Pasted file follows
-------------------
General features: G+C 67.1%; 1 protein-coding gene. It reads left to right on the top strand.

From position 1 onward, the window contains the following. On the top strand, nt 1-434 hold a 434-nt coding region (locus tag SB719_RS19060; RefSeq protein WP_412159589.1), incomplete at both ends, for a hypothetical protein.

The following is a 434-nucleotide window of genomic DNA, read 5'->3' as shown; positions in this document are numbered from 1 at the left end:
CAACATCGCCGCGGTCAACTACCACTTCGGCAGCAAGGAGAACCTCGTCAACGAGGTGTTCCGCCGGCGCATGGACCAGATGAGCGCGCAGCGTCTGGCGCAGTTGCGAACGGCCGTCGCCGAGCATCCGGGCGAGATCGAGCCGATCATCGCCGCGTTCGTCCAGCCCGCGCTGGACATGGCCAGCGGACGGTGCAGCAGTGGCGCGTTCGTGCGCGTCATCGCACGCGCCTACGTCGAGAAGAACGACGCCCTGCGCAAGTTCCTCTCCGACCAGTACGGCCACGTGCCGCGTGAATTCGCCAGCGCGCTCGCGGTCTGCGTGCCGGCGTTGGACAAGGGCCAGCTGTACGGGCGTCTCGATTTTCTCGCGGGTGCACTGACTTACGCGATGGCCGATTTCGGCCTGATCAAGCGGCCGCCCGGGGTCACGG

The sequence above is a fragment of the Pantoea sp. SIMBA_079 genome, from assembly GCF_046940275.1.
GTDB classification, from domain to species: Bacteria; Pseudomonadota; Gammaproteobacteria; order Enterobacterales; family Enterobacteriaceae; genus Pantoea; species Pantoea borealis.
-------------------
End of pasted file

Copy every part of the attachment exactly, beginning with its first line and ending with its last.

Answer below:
General features: G+C 67.1%; 1 protein-coding gene. It reads left to right on the top strand.

From position 1 onward, the window contains the following. On the top strand, nt 1-434 hold a 434-nt coding region (locus tag SB719_RS19060; RefSeq protein WP_412159589.1), incomplete at both ends, for a hypothetical protein.

The following is a 434-nucleotide window of genomic DNA, read 5'->3' as shown; positions in this document are numbered from 1 at the left end:
CAACATCGCCGCGGTCAACTACCACTTCGGCAGCAAGGAGAACCTCGTCAACGAGGTGTTCCGCCGGCGCATGGACCAGATGAGCGCGCAGCGTCTGGCGCAGTTGCGAACGGCCGTCGCCGAGCATCCGGGCGAGATCGAGCCGATCATCGCCGCGTTCGTCCAGCCCGCGCTGGACATGGCCAGCGGACGGTGCAGCAGTGGCGCGTTCGTGCGCGTCATCGCACGCGCCTACGTCGAGAAGAACGACGCCCTGCGCAAGTTCCTCTCCGACCAGTACGGCCACGTGCCGCGTGAATTCGCCAGCGCGCTCGCGGTCTGCGTGCCGGCGTTGGACAAGGGCCAGCTGTACGGGCGTCTCGATTTTCTCGCGGGTGCACTGACTTACGCGATGGCCGATTTCGGCCTGATCAAGCGGCCGCCCGGGGTCACGG

The sequence above is a fragment of the Pantoea sp. SIMBA_079 genome, from assembly GCF_046940275.1.
GTDB classification, from domain to species: Bacteria; Pseudomonadota; Gammaproteobacteria; order Enterobacterales; family Enterobacteriaceae; genus Pantoea; species Pantoea borealis.